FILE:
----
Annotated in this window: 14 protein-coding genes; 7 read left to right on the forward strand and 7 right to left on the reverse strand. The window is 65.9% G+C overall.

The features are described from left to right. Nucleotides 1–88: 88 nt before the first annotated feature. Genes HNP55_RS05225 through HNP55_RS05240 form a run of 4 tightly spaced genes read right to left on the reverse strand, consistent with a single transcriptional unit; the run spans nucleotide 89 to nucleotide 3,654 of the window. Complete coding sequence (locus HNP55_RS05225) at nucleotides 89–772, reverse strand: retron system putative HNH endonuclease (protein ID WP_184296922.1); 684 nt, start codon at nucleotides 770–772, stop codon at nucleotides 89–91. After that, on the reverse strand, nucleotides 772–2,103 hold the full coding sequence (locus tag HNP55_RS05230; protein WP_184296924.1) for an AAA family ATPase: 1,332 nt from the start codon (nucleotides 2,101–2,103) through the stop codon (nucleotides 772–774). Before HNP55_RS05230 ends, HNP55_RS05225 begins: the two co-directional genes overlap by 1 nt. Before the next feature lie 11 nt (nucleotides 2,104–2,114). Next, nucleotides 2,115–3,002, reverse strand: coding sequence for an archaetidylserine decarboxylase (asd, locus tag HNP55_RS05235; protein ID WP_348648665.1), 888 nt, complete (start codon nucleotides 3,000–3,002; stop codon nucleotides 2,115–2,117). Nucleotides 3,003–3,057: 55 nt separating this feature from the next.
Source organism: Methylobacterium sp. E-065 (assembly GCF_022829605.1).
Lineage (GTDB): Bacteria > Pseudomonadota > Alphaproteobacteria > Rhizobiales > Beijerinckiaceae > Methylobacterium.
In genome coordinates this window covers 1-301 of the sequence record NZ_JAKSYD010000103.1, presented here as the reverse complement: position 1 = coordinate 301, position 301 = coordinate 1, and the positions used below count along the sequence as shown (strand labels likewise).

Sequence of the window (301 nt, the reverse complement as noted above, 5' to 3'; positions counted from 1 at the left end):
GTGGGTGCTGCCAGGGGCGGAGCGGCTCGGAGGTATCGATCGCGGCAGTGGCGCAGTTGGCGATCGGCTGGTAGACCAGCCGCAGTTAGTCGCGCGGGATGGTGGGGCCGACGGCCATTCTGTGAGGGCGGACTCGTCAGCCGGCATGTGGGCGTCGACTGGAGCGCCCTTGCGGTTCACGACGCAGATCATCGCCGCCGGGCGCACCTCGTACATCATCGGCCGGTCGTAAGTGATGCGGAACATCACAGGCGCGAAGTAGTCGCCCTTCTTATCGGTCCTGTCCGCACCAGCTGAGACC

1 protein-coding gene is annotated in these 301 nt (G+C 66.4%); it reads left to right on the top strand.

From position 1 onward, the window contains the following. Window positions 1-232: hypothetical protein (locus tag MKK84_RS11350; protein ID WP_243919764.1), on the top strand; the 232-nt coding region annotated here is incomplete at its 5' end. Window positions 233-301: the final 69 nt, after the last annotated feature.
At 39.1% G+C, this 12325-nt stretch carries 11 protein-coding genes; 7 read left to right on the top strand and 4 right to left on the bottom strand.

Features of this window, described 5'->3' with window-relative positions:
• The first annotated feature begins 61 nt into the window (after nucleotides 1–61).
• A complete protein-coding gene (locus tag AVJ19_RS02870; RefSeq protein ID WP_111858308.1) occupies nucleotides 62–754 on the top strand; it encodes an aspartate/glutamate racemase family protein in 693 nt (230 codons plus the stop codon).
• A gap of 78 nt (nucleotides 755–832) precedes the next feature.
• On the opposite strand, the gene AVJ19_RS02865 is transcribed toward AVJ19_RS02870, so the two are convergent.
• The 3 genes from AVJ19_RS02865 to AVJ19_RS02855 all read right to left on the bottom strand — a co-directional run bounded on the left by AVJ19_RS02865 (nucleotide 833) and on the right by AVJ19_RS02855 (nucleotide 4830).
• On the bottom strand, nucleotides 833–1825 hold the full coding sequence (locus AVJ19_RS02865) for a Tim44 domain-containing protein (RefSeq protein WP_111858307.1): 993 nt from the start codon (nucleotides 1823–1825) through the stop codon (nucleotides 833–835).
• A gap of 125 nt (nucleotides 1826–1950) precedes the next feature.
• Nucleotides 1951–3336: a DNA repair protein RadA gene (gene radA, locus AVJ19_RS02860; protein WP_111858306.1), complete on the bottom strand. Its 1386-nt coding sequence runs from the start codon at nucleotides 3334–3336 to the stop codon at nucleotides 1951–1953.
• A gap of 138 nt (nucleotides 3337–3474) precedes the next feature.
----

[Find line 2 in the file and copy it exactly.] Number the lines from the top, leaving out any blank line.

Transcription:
The features are described from left to right. Nucleotides 1–88: 88 nt before the first annotated feature. Genes HNP55_RS05225 through HNP55_RS05240 form a run of 4 tightly spaced genes read right to left on the reverse strand, consistent with a single transcriptional unit; the run spans nucleotide 89 to nucleotide 3,654 of the window. Complete coding sequence (locus HNP55_RS05225) at nucleotides 89–772, reverse strand: retron system putative HNH endonuclease (protein ID WP_184296922.1); 684 nt, start codon at nucleotides 770–772, stop codon at nucleotides 89–91. After that, on the reverse strand, nucleotides 772–2,103 hold the full coding sequence (locus tag HNP55_RS05230; protein WP_184296924.1) for an AAA family ATPase: 1,332 nt from the start codon (nucleotides 2,101–2,103) through the stop codon (nucleotides 772–774). Before HNP55_RS05230 ends, HNP55_RS05225 begins: the two co-directional genes overlap by 1 nt. Before the next feature lie 11 nt (nucleotides 2,104–2,114). Next, nucleotides 2,115–3,002, reverse strand: coding sequence for an archaetidylserine decarboxylase (asd, locus tag HNP55_RS05235; protein ID WP_348648665.1), 888 nt, complete (start codon nucleotides 3,000–3,002; stop codon nucleotides 2,115–2,117). Nucleotides 3,003–3,057: 55 nt separating this feature from the next.